Disaster Recovery Tips for Small Businesses


    According to the Federal Emergency Management Agency (FEMA), 40 to 60 percent of small businesses never reopen their doors following a disaster. That’s a disheartening statistic for any owner trying to pick up the pieces following a devastating fire, storm, platform hack, security breach, riot or other unexpected catastrophe.

    As overwhelmed as you might feel, it is important to know that your post-disaster actions and speed will directly impact how quickly you’re able to get your business up and running again. If you want to be one of the businesses that survive, you’ll need to be intentional about the process you follow to get on the road to recovery.

    To help you get started, we connected with industry experts to curate seven of the best disaster-recovery tips for small businesses.

    Abby Eisenkraft, CEO of Choice Tax Solutions Inc. recommends small businesses “take stock of where they are currently at.” Knowing the level of damage to your business assets is going to be the first step in determining what you attack first. She advises starting with fundamental questions like are employees okay and available to return to work? Do you have a way of contacting everyone? Is it safe to return to the premises?

    Even if the building and employees are safe, there’s work to do. Eisenkraft’s next question: Does your company need to acquire new equipment so you can be back in business quickly?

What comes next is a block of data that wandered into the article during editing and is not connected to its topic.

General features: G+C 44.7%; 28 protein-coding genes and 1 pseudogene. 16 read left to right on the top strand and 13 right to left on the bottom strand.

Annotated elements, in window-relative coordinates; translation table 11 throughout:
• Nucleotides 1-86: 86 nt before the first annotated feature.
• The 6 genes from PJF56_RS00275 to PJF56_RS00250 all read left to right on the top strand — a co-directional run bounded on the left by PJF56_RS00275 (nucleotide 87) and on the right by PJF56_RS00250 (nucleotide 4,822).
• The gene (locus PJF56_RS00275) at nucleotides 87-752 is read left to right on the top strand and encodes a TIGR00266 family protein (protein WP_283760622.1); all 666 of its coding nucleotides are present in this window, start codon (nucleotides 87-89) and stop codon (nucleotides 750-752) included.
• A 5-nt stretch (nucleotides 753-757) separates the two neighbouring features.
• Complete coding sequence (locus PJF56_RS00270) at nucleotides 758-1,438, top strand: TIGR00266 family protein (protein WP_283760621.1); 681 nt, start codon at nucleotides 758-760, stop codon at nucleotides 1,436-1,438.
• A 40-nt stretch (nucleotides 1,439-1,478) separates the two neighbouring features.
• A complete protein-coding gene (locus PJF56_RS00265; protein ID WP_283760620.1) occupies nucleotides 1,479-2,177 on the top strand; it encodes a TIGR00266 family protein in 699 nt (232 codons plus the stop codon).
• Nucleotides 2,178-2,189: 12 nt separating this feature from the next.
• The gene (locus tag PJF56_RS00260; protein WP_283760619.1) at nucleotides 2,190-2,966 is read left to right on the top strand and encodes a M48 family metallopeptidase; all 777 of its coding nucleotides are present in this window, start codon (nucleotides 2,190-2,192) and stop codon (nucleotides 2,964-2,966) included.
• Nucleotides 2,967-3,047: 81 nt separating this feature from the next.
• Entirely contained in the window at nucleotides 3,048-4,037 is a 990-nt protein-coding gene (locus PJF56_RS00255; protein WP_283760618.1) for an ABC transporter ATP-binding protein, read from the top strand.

Answering these questions helps you visualize the challenges ahead and prioritize the steps involved in your recovery.

    Make sure you take photos of all the damage before you start cleaning up. When you pick up the phone to call your insurance company, you’ll want proof for your claim.

    Hopefully you have insurance that covers both the physical damage and compensates you for lost business as a result of the storm,” says David Waring, co-founder of the small business outlet FitSmallBusiness.com. “This would be in the form of coverage for your building [and its property] as well as business income insurance to replace any income the business loses as a result of the disaster.”

    Waring further advises, “Whether you have insurance or not, for businesses affected by natural disasters like hurricanes, the federal government may also have assistance available, which you can explore.” And, Waring added, don’t forget that, “the Small Business Administration has various programs to help with disaster recovery” as well.”

    Small businesses may not always have an advantage when going up against larger competitors, but in the immediate days following a disaster, being lean may be an asset in recovering more quickly.

    “Being small means [you] do not have to conduct endless meetings to hash out approaches and strategies,” says Evan Bloom, CEO of Fortress Strategic Communications, a PR company specializing in crisis communications and enterprise risk management PR. “Small companies are less likely to have obstructive red tape, and they have greater freedom to make timely, decisive decisions.”

    Leverage your size and responsiveness to make necessary decisions fast and get your doors back open.

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    Read more: https://www.businessnewsdaily.com/3099-disaster-recovery-tips.html


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